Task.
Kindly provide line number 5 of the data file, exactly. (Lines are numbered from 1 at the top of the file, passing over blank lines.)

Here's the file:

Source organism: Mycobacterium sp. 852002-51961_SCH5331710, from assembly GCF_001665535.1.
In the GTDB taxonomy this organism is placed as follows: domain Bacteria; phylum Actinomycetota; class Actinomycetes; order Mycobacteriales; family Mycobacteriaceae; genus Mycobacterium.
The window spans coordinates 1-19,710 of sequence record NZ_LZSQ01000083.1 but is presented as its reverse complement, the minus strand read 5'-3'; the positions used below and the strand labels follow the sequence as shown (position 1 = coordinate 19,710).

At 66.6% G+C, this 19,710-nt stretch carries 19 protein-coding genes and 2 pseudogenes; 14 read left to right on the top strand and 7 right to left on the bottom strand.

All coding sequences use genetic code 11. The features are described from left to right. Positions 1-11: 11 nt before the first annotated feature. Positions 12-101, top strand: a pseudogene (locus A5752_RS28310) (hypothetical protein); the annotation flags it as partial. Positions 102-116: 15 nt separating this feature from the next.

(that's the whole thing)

All coding sequences use genetic code 11. The features are described from left to right. Positions 1-11: 11 nt before the first annotated feature. Positions 12-101, top strand: a pseudogene (locus A5752_RS28310) (hypothetical protein); the annotation flags it as partial. Positions 102-116: 15 nt separating this feature from the next.